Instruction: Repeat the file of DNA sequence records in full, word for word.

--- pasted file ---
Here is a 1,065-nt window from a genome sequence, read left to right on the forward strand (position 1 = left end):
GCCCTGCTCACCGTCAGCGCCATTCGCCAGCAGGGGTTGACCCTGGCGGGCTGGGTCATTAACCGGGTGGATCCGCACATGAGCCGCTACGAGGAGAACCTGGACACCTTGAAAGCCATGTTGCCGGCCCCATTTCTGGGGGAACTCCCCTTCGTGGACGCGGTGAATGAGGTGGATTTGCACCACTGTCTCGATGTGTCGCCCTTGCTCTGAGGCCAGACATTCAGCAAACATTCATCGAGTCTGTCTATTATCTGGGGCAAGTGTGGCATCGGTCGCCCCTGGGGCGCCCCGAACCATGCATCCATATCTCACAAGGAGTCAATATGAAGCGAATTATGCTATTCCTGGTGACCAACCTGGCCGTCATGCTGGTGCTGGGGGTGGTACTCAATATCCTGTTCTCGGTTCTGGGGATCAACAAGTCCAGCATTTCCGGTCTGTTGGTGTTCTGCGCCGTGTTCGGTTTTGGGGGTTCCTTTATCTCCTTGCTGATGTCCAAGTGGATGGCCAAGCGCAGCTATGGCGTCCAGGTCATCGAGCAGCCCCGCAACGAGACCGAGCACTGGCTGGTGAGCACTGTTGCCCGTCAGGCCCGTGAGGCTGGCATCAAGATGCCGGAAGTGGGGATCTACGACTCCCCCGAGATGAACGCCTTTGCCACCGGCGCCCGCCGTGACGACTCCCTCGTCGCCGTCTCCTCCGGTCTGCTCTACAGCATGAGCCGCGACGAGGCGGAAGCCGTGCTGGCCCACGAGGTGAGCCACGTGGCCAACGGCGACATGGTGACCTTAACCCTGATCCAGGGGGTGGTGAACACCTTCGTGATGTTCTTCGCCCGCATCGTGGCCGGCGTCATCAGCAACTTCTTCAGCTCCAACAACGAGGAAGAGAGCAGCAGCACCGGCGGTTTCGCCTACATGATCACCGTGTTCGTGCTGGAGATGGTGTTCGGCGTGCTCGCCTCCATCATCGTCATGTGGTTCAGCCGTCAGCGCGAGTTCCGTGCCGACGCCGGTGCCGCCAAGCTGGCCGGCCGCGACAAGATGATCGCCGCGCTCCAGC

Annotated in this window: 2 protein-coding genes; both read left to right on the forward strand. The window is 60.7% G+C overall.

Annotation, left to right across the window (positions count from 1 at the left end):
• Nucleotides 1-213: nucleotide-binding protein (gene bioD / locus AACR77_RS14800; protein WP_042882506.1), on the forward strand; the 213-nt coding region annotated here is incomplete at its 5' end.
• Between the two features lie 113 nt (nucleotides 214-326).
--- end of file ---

Here is a 1,065-nt window from a genome sequence, read left to right on the forward strand (position 1 = left end):
GCCCTGCTCACCGTCAGCGCCATTCGCCAGCAGGGGTTGACCCTGGCGGGCTGGGTCATTAACCGGGTGGATCCGCACATGAGCCGCTACGAGGAGAACCTGGACACCTTGAAAGCCATGTTGCCGGCCCCATTTCTGGGGGAACTCCCCTTCGTGGACGCGGTGAATGAGGTGGATTTGCACCACTGTCTCGATGTGTCGCCCTTGCTCTGAGGCCAGACATTCAGCAAACATTCATCGAGTCTGTCTATTATCTGGGGCAAGTGTGGCATCGGTCGCCCCTGGGGCGCCCCGAACCATGCATCCATATCTCACAAGGAGTCAATATGAAGCGAATTATGCTATTCCTGGTGACCAACCTGGCCGTCATGCTGGTGCTGGGGGTGGTACTCAATATCCTGTTCTCGGTTCTGGGGATCAACAAGTCCAGCATTTCCGGTCTGTTGGTGTTCTGCGCCGTGTTCGGTTTTGGGGGTTCCTTTATCTCCTTGCTGATGTCCAAGTGGATGGCCAAGCGCAGCTATGGCGTCCAGGTCATCGAGCAGCCCCGCAACGAGACCGAGCACTGGCTGGTGAGCACTGTTGCCCGTCAGGCCCGTGAGGCTGGCATCAAGATGCCGGAAGTGGGGATCTACGACTCCCCCGAGATGAACGCCTTTGCCACCGGCGCCCGCCGTGACGACTCCCTCGTCGCCGTCTCCTCCGGTCTGCTCTACAGCATGAGCCGCGACGAGGCGGAAGCCGTGCTGGCCCACGAGGTGAGCCACGTGGCCAACGGCGACATGGTGACCTTAACCCTGATCCAGGGGGTGGTGAACACCTTCGTGATGTTCTTCGCCCGCATCGTGGCCGGCGTCATCAGCAACTTCTTCAGCTCCAACAACGAGGAAGAGAGCAGCAGCACCGGCGGTTTCGCCTACATGATCACCGTGTTCGTGCTGGAGATGGTGTTCGGCGTGCTCGCCTCCATCATCGTCATGTGGTTCAGCCGTCAGCGCGAGTTCCGTGCCGACGCCGGTGCCGCCAAGCTGGCCGGCCGCGACAAGATGATCGCCGCGCTCCAGC

Annotated in this window: 2 protein-coding genes; both read left to right on the forward strand. The window is 60.7% G+C overall.

Annotation, left to right across the window (positions count from 1 at the left end):
• Nucleotides 1-213: nucleotide-binding protein (gene bioD / locus AACR77_RS14800; protein WP_042882506.1), on the forward strand; the 213-nt coding region annotated here is incomplete at its 5' end.
• Between the two features lie 113 nt (nucleotides 214-326).